I am in the process of developing a game on my Android device, needless to say, since I wanted to reach the broadest possible audience, I have
omitted hardware acceleration. As a result, I needed to write the fastest possible code which would run on most devices. I started with a simple SurfaceView
and used a worker thread to perform all operations on the view. I then ran into a snag during testing - my collision detection algorithm was reporting false positives when image borders overlapped - even though the images bits themselves were not overlapping
In this article I assume that you already know what collision detection entails, and that you are comfortable writing Java code. I also assume a basic knowledge of threads and other UI elements. You can get away with only knowing
the basics, but a definite requirement is a comfortable understanding of how images are laid out in memory i.e., what a bitmap looks like to a computer.
Using the code
A seasoned Java developer would be able to codify the core concepts presented in this article within 15 minutes, assuming the framework (game, collision detection mechanics) are already in place. Most other developers, ranging from beginner to intermediate
would be able to codify the core elements of this article within 1.5 hours - not bad when you consider the break from popular approaches.
What algorithms exist already?
Before I present the algorithm, which is fairly simple, I would like to take a moment to gloss over the most popular methods whereby collisions are tested using only software (no hardware acceleration).
- Plain Old Collision Detection - bitmap boundaries are tested iteratively until bounding rectangles intersect, at which time a collision is reported.
- Border Optimized Collision Detection - bitmaps are given a "border" to shrink the rectangles which are tested for intersection - when intersection of the shrunken regions occur a collision is reported.
- Per-pixel Collision Detection - bitmap boundaries are tested for intersection, when an intersection occurs, each bit of the two bitmaps are tested to see if opaque pixels overlap - if overlap occurs a collision is reported.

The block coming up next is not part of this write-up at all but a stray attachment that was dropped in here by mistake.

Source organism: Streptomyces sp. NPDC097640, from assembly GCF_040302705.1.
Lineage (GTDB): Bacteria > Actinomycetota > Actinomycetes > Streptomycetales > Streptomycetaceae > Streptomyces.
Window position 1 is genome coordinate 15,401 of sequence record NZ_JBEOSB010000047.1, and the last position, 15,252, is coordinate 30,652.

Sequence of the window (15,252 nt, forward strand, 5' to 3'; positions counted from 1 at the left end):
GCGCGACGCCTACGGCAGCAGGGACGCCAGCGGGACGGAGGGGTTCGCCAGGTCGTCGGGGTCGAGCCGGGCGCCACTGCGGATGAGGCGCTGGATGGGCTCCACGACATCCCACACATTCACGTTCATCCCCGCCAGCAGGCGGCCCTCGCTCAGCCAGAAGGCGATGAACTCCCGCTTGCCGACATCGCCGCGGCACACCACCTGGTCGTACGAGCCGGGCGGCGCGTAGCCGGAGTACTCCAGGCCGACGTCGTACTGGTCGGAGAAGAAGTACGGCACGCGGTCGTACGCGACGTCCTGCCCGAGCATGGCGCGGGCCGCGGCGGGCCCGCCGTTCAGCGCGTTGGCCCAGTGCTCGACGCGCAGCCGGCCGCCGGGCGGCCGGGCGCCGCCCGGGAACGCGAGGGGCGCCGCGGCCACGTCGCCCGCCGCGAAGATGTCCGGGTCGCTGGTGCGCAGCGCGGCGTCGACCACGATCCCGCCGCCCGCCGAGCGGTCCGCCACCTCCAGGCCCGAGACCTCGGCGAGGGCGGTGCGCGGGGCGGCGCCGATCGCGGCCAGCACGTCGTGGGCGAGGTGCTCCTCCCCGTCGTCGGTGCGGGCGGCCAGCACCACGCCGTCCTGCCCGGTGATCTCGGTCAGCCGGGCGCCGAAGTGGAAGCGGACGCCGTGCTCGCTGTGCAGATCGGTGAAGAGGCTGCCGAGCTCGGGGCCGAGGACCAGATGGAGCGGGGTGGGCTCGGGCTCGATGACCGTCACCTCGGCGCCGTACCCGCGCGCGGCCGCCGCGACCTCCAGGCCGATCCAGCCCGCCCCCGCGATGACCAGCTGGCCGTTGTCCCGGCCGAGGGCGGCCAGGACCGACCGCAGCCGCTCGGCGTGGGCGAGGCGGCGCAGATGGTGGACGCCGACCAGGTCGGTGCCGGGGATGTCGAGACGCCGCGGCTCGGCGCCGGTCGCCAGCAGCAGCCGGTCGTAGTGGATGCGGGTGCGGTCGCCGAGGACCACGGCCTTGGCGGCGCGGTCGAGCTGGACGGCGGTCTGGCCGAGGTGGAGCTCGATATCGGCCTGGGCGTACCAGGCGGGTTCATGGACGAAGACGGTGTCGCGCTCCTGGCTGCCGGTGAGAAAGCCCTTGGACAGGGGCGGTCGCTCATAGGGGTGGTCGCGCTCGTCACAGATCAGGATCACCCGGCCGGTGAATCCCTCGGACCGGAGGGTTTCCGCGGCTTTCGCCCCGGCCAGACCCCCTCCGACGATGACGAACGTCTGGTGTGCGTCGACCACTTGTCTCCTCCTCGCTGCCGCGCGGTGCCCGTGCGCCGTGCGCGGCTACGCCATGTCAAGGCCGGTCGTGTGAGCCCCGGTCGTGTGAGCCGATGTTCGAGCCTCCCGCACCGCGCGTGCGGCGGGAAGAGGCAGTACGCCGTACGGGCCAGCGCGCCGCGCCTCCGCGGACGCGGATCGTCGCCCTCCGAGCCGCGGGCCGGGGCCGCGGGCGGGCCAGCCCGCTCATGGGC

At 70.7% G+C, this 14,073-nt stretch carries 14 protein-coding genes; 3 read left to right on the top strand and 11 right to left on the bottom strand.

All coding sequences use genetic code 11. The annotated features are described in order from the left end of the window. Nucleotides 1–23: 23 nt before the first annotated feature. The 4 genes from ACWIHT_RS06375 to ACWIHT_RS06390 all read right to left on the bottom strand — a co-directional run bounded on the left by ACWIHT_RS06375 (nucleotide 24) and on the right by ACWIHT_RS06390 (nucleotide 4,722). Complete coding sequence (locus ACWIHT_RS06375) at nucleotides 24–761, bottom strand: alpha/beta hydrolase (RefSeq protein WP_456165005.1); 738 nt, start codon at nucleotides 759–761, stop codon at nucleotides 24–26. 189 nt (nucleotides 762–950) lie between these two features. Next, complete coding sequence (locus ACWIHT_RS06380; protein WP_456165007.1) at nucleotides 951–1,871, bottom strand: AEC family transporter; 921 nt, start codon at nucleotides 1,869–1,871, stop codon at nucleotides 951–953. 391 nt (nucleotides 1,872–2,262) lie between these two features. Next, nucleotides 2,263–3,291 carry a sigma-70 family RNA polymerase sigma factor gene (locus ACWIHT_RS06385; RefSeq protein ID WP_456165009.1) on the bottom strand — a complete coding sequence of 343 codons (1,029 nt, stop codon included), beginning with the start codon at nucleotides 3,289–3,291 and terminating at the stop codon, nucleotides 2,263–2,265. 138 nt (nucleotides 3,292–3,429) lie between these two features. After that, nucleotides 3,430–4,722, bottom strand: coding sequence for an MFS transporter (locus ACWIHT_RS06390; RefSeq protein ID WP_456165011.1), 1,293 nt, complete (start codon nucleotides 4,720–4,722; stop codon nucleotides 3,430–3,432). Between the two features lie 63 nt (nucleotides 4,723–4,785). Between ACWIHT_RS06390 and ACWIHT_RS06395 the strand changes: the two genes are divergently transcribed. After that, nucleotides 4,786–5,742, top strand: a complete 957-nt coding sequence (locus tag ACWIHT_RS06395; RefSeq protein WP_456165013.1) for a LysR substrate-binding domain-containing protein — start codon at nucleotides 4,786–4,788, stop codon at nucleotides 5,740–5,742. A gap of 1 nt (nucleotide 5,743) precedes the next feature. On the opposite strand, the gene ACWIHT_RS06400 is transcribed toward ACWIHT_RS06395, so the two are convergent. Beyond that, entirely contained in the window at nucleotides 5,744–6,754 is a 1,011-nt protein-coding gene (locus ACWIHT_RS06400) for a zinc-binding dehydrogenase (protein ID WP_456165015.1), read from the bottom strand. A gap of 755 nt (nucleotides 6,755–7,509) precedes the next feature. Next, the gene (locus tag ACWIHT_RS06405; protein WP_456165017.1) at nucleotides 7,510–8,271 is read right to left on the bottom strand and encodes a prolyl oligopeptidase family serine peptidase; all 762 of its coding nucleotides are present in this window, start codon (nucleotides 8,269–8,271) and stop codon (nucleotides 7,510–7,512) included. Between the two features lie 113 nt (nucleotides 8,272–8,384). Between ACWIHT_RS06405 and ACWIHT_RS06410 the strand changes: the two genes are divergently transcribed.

As you can see, the average developer has a decent set of choices to make when determining which algorithm to implement, but each particular algorithm has its drawbacks, lets see what potential problems could arise.
- Plain Old Collision Detection - Let's face it, this method only works reliably when your bitmaps are rectangular and have no transparent regions at the edges of the image, this is the fastest method to implement (and easiest to understand) but the results are horrible.
- Border Optimized Collision Detection - This method is slightly more reliable when regular geometric shapes are used, but extra code needs to be added to differentiate between the bitmap dimensions, and the shrunken image it contains, easy to implement but the results are not spectacular - expect false positives and missed collisions.
- Per-pixel Collision Detection - This method is the de facto standard for most modern games, but require hardware acceleration to avoid slowing the game to a crawl. There is a steep learning curve associated when coding close to any hardware, although this has been made easier with libraries such as OpenGL. No false positives, requires intermediate to advanced skill
As you can see, there are pros and cons to each approach, but any developer who has reservations about getting close to hardware, or who simply does not want to incur the learning curve of a hardware library can rest assured that there is a method to test individual pixels while preserving a decent frame rate.
Presenting the algorithm
I call my method the n-Distributed Per-pixel collision detection algorithm, other names exist for it (Dithered collision detection, n-Sampled Collision Detection etc.),
but are either poorly documented or adapted to very specific scientific applications which most novices would not want to wade through. My method is very simple to implement,
we start by writing a very simple Plain Old Collision Detection algorithm (cold be swapped out with Border Optimized Collision Detection, but makes the code harder
to read, and does not provide much speed benefit for general applications), then instead of reporting a collision when we find an intersecting region, we instead report
an "intersect-rect" - this is a rectangular region which describes the dimensions of the overlapping region of both bitmaps - clever coders would simply return
two rect structures (one for each bitmap) which each describe a sub-region of the original respective bitmaps.
Once we have the intersecting regions, we simply divide each dimension by n, this is fairly intuitive when rasterising in software,
and down the number of pixels we will compare by a factor of n in each dimension. Let's look at an example: